Section: New Results

State estimation: analysis and forecast

One major objective of Clime is the conception of new methods of data assimilation in geophysical sciences. Clime is active on several challenging aspects: non-Gaussian assumptions, multiscale assimilation, minimax filtering, etc.

An iterative ensemble Kalman smoother

Participants : Marc Bocquet, Pavel Sakov [BOM, Australia] .

The iterative ensemble Kalman filter (IEnKF) was proposed for improving the performance of the ensemble Kalman filter on strongly nonlinear geophysical models. IEnKF can be used as a lag-one smoother and extended to a fixed-lag smoother: the iterative ensemble Kalman smoother (IEnKS). IEnKS is an ensemble variational method. It does not require the use of the tangent of the evolution and observation models, nor the adjoint of these models: the required sensitivities (gradient and Hessian) are computed from the ensemble. Looking for the optimal performance, we consider a quasi-static algorithm, out of the many possible extensions. IEnKS was explored on the Lorenz'95 model and on a 2D turbulence model. As a logical extension of IEnKF, IEnKS significantly outperforms the standard Kalman filters and smoothers in strongly nonlinear regimes. In mildly nonlinear regimes (typically synoptic scale meteorology), its filtering performance is marginally but clearly better than the standard ensemble Kalman filter, and it keeps improving as the length of the temporal data assimilation window is increased. For long windows, its smoothing performance very significantly outranks the standard smoothers, which is believed to stem from the variational but flow-dependent nature of the algorithm. For very long windows, the use of a multiple data assimilation variant of the scheme, where observations are assimilated several times, is advocated. This paves the way for finer re-analysis freed from the static prior assumption of 4D-Var, but also partially freed from the Gaussian assumptions that usually impede standard ensemble Kalman filtering and smoothing.

Modeling and assimilation of lidar signals

Participants : Yiguo Wang [CEREA] , Karine Sartelet [CEREA] , Marc Bocquet, Patrick Chazette [LSCE, France] .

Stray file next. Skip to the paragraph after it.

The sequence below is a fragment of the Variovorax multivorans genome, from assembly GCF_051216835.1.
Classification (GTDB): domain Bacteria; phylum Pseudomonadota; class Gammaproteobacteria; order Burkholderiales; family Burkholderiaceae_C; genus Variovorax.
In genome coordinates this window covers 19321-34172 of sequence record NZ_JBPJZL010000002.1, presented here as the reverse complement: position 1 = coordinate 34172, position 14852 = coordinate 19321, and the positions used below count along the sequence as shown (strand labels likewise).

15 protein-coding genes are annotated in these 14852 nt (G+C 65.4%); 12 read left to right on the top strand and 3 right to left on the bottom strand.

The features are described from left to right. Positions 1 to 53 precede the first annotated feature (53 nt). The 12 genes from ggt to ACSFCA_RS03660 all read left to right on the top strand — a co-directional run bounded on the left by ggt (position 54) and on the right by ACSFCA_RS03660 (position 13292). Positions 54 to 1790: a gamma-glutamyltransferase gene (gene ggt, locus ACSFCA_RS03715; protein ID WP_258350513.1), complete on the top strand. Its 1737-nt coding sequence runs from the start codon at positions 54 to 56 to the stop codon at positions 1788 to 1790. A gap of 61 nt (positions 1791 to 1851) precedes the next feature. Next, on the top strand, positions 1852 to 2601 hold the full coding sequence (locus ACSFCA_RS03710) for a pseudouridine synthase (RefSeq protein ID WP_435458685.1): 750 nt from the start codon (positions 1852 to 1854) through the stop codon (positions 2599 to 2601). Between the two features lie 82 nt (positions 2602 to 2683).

In this study, we investigate the ability of the chemistry transport model (CTM) Polair3D of the air quality platform Polyphemus to simulate lidar backscattered profiles from model aerosol concentration outputs. This investigation is an important pre-processing stage of data assimilation (validation of the observation operator). To do so, simulated lidar signals are compared to hourly lidar observations performed during the MEGAPOLI (Megacities: Emissions, urban, regional and Global Atmospheric POLlution and climate effects, and Integrated tools for assessment and mitigation) summer experiment in July 2009, when a ground-based mobile lidar was deployed around Paris on-board a van. The comparison is performed for six days (1, 4, 16, 21, 26 and 29 July 2009), corresponding to different levels of pollution and different atmospheric conditions. Overall, Polyphemus reproduces well the vertical distribution of lidar signals and their temporal variability, especially for 1, 16, 26 and 29 July 2009. Discrepancies on 4 and 21 July 2009 are due to high-altitude aerosol layers, which are not well modeled. In the second part of this study, two new algorithms for assimilating lidar observations based on the optimal interpolation method are presented. One algorithm analyses PM10 (particulate matter with diameter less than 10 μm) concentrations. Another analyses PM2.5 (particulate matter with diameter less than 2.5 μm) and PM2.5-10 (particulate matter with a diameter higher than 2.5 μm and lower than 10 μm) concentrations separately. The aerosol simulations without and with lidar Data Assimilation (DA) are evaluated using the Airparif (a regional operational network in charge of air quality survey around the Paris area) database to demonstrate the feasibility and usefulness of assimilating lidar profiles for aerosol forecasts. The evaluation shows that lidar DA is more efficient at correcting PM10 than PM2.5, probably because PM2.5 is better modeled than PM10. Furthermore, the algorithm which analyzes both PM2.5 and PM2.5-10 provides the best scores for PM10. The averaged root-mean-square error (RMSE) of PM10 is 11.63 μgm-3 with DA (PM2.5 and PM2.5-10), compared to 13.69  μgm-3 with DA (PM10) and 17.74 μgm-3 without DA on 1 July 2009. The averaged RMSE of PM10 is 4.73 μgm-3 with DA (PM2.5 and PM2.5-10), against 6.08 μgm-3 with DA (PM10) and 6.67 μgm-3 without DA on 26 July 2009.